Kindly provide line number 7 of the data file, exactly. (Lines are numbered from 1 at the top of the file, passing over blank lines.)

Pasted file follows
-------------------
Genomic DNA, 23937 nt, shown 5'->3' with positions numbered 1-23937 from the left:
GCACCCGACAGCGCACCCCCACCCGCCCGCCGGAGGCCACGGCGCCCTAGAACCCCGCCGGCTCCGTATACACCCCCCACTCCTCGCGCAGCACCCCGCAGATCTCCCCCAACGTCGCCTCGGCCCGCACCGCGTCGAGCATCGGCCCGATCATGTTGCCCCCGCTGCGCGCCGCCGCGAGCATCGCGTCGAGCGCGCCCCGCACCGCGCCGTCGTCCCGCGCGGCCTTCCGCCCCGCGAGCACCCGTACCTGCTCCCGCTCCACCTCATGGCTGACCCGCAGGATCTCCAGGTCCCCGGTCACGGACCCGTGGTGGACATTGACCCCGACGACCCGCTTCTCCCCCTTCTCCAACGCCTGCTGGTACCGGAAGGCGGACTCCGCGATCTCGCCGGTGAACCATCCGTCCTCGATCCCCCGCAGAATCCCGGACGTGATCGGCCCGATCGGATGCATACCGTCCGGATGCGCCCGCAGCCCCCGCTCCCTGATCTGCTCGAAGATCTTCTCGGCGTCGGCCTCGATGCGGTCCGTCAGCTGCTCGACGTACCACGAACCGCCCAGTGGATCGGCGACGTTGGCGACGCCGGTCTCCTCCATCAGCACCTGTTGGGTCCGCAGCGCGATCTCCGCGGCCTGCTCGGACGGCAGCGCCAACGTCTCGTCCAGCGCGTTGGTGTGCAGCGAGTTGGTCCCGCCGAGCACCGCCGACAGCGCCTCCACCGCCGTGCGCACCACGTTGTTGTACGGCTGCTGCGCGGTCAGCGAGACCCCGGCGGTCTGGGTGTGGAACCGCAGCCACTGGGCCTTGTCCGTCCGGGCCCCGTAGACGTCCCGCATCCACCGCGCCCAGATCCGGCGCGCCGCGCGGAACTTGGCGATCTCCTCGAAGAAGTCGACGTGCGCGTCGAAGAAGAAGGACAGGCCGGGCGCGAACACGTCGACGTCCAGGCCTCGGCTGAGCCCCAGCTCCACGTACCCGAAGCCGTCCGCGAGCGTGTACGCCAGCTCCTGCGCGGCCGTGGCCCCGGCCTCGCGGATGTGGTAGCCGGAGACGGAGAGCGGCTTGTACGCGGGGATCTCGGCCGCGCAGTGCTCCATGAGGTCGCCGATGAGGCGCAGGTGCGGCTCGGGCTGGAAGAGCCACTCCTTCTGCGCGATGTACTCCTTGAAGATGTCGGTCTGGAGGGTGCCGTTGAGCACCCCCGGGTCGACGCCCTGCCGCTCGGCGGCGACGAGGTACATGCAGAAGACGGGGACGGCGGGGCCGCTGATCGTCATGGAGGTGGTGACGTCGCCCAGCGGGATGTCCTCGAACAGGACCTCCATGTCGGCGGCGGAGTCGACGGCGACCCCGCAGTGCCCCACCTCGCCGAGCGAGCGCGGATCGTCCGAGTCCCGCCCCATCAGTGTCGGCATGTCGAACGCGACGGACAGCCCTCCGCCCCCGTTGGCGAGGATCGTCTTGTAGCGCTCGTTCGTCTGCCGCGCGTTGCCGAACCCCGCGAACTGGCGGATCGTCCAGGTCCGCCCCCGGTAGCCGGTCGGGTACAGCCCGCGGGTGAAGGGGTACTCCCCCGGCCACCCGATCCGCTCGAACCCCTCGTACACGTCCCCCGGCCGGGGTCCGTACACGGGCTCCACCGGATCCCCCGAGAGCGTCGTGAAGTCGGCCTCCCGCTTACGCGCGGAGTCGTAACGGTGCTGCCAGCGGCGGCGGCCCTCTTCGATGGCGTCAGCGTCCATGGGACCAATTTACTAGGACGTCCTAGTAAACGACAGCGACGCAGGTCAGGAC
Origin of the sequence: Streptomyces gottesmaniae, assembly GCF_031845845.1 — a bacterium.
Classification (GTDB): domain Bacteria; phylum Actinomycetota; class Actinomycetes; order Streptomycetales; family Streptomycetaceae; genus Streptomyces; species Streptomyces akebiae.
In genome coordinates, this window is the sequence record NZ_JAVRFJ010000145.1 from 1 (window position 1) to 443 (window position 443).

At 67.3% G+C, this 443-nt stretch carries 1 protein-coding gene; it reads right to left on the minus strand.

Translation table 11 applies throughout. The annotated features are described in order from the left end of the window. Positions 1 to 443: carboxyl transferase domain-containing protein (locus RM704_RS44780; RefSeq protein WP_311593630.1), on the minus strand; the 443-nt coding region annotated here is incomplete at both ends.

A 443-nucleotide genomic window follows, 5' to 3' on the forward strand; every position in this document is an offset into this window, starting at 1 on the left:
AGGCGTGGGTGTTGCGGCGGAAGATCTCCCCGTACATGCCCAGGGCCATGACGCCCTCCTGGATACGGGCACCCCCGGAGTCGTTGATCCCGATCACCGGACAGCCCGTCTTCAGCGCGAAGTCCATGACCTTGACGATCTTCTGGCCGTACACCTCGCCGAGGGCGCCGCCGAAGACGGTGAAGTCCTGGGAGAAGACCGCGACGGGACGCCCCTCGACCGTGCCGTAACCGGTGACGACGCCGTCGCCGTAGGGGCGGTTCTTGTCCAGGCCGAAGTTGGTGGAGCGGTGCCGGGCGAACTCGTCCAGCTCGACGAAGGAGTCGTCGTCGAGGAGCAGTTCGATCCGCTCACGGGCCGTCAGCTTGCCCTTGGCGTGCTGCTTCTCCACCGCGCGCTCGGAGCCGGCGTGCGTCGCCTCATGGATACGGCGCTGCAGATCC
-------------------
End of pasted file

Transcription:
Translation table 11 applies throughout. The annotated features are described in order from the left end of the window. Positions 1 to 443: carboxyl transferase domain-containing protein (locus RM704_RS44780; RefSeq protein WP_311593630.1), on the minus strand; the 443-nt coding region annotated here is incomplete at both ends.